Seymour mayor, Special Olympics supporters participate in Polar Plunge



Wearing a Seymour swimming T-shirt, shorts and water shoes, Seymour Mayor Matt Nicholson was ready to take the plunge.

With the temperature outside and in Deam Lake in the high 30s, Nicholson held onto the torch he was carrying to kick off Saturday’s Polar Plunge so he could stay warm.

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He then kept his grip on the torch as he slogged through the cold water with a group of state troopers.

Nicholson didn’t mind the cold at all. He knew his efforts would help the more than 17,000 athletes who compete in Special Olympics Indiana.

“The first step, I thought, ‘Well, that is not as cold as I thought it would be,’” Nicholson said. “Then by the time I reached the rescue swimmers, I was ready to give high-fives. My toes went numb pretty quick, and that was the worst part.”

As he exited the water, changed and got warm, he reflected on what he just did.

“Exiting the water and making my way back to the bathhouse was the worst part of the adventure. That was when my toes really got cold and my legs followed,” Nicholson said. “After changing, though, it really wasn’t too bad at all. I was able to hang out and watch the rest of the Jackson County team take the plunge.”

Nicholson was among the 18 people on the Seymour Tsunamis Polar Plunge team. Seven others took the plunge, while the rest were virtual plungers who just raised money online.

The team turned in $2,967 for Special Olympics Indiana, and at least 50% will come back to the county program.

Bobbie Binggeli, coordinator of the Borden Polar Plunge, said $109,703.09 was turned in by the 404 plungers on 35 teams with more money still coming in.

“Wow! Today’s event was wonderful,” she posted on Facebook on Saturday. “This was our best year ever. Thank you to everyone who played a role in making this event a success.”

Combined with the Polar Plunge events Saturday in Valparaiso, Versailles and West Lafayette, Special Olympics Indiana reported nearly 1,100 plungers and a fundraising total of $275,000. There are still 10 more events coming up.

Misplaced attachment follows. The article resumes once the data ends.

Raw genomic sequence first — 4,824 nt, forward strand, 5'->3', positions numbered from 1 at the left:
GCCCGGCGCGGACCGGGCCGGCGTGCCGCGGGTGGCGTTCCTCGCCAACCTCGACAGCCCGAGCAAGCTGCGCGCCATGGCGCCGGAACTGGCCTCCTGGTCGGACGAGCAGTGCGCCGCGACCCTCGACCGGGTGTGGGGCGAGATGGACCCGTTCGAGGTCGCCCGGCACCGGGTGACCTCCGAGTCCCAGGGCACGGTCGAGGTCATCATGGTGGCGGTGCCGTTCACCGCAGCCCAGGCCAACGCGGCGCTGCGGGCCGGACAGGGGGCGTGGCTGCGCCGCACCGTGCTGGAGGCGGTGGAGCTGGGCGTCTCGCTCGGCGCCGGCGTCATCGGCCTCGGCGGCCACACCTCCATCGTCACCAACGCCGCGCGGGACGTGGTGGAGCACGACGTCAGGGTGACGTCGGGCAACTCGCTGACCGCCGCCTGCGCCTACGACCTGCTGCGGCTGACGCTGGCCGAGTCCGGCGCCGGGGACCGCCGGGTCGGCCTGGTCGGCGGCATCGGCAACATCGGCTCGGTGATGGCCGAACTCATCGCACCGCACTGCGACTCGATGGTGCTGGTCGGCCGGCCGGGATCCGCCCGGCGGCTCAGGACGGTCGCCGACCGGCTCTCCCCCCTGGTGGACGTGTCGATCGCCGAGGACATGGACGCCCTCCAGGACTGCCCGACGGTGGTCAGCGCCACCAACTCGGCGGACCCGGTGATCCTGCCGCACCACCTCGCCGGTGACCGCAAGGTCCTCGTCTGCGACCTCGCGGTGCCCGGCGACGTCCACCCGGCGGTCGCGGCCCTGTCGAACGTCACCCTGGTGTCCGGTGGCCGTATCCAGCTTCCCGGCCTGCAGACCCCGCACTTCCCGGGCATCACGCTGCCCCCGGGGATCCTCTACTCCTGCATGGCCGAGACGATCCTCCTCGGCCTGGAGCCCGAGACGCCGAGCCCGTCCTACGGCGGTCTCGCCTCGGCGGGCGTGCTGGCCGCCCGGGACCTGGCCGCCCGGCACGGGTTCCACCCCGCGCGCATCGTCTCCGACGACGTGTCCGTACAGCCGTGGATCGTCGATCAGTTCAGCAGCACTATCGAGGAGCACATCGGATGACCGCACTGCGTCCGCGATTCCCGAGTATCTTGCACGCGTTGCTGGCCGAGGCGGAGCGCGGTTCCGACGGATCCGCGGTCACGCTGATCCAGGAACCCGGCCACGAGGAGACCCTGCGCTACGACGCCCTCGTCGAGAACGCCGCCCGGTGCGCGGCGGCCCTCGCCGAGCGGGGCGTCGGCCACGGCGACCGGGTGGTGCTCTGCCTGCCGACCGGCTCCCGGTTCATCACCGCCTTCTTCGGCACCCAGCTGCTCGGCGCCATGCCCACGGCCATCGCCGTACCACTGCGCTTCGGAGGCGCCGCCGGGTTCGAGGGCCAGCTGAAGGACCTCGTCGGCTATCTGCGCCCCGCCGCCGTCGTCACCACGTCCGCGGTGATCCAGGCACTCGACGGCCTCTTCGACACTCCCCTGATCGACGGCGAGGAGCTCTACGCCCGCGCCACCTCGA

When Binggeli found out Nicholson was a part of the Jackson County team, she encouraged other mayors in the southern part of the state to get involved.

He, however, was the only one to step up to the plate and was chosen to carry the torch.

“I was a little surprised by the ask, but I am honored to have gotten to lead the event and hundreds of plungers into the 39.3-degree water,” Nicholson said.

Along with his Seymour Tsunamis teammates watching were his wife, Zabrina, and two of their daughters, Sallie and Matte.

“They encourage me to participate in things like this and often find themselves in similar events. Just a few years ago, Zabrina participated in a Polar Plunge for cancer at her school,” Matt said. “I cannot thank them enough for all the support they have given through the years.”

Matt led the team by raising $345 but said he had no idea because he was focused on encouraging people to help his teammates reach their personal goals.

“Thank you to the donors. Thank you to the team for welcoming me aboard. Thank you to all the athletes who have welcomed me with open arms every time we have seen each other,” he said. “Even when they don’t know it, I enjoy the social media posts about what they are accomplishing. They bring a smile to my face on a regular basis.”

Matt said he was drawn to Special Olympics a few years ago when he watched his neighbor, Jeremiah Griffin, play in a basketball tournament for another county.

“I was hooked at that point. The smiles and the cheers for one another were amazing,” Matt said. “Shortly after that tournament, a group started working on a Jackson County team. I can’t thank them enough for committing the time and effort to make it possible for our local athletes to have a chance to compete.”